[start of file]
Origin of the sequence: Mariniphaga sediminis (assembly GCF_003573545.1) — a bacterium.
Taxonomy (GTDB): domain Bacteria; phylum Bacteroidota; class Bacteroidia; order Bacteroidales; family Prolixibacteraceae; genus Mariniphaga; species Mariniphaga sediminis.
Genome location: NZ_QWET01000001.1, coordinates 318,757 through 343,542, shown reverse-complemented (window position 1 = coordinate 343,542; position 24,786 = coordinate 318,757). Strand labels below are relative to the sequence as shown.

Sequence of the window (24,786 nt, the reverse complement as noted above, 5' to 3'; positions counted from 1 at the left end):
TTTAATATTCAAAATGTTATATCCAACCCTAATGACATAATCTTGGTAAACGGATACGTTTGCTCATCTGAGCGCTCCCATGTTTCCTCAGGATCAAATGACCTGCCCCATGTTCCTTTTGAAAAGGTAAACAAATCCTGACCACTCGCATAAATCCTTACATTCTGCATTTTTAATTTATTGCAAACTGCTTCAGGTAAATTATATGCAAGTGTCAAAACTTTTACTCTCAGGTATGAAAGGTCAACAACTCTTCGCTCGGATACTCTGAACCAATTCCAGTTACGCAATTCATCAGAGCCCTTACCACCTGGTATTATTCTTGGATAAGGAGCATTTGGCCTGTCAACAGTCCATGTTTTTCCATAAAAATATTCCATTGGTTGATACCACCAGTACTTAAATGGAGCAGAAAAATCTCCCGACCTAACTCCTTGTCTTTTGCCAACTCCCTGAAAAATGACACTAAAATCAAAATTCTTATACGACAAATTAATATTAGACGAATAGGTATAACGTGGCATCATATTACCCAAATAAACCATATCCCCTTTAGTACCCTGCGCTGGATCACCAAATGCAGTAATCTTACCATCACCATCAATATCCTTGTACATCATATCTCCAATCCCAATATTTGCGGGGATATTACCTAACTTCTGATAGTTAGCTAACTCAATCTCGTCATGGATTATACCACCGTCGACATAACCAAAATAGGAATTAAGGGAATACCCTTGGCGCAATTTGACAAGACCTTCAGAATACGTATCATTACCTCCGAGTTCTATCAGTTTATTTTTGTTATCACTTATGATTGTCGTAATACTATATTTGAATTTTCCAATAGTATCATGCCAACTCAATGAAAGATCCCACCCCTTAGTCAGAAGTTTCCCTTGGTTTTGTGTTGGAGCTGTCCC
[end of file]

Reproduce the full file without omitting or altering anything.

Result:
Origin of the sequence: Mariniphaga sediminis (assembly GCF_003573545.1) — a bacterium.
Taxonomy (GTDB): domain Bacteria; phylum Bacteroidota; class Bacteroidia; order Bacteroidales; family Prolixibacteraceae; genus Mariniphaga; species Mariniphaga sediminis.
Genome location: NZ_QWET01000001.1, coordinates 318,757 through 343,542, shown reverse-complemented (window position 1 = coordinate 343,542; position 24,786 = coordinate 318,757). Strand labels below are relative to the sequence as shown.

Sequence of the window (24,786 nt, the reverse complement as noted above, 5' to 3'; positions counted from 1 at the left end):
TTTAATATTCAAAATGTTATATCCAACCCTAATGACATAATCTTGGTAAACGGATACGTTTGCTCATCTGAGCGCTCCCATGTTTCCTCAGGATCAAATGACCTGCCCCATGTTCCTTTTGAAAAGGTAAACAAATCCTGACCACTCGCATAAATCCTTACATTCTGCATTTTTAATTTATTGCAAACTGCTTCAGGTAAATTATATGCAAGTGTCAAAACTTTTACTCTCAGGTATGAAAGGTCAACAACTCTTCGCTCGGATACTCTGAACCAATTCCAGTTACGCAATTCATCAGAGCCCTTACCACCTGGTATTATTCTTGGATAAGGAGCATTTGGCCTGTCAACAGTCCATGTTTTTCCATAAAAATATTCCATTGGTTGATACCACCAGTACTTAAATGGAGCAGAAAAATCTCCCGACCTAACTCCTTGTCTTTTGCCAACTCCCTGAAAAATGACACTAAAATCAAAATTCTTATACGACAAATTAATATTAGACGAATAGGTATAACGTGGCATCATATTACCCAAATAAACCATATCCCCTTTAGTACCCTGCGCTGGATCACCAAATGCAGTAATCTTACCATCACCATCAATATCCTTGTACATCATATCTCCAATCCCAATATTTGCGGGGATATTACCTAACTTCTGATAGTTAGCTAACTCAATCTCGTCATGGATTATACCACCGTCGACATAACCAAAATAGGAATTAAGGGAATACCCTTGGCGCAATTTGACAAGACCTTCAGAATACGTATCATTACCTCCGAGTTCTATCAGTTTATTTTTGTTATCACTTATGATTGTCGTAATACTATATTTGAATTTTCCAATAGTATCATGCCAACTCAATGAAAGATCCCACCCCTTAGTCAGAAGTTTCCCTTGGTTTTGTGTTGGAGCTGTCCC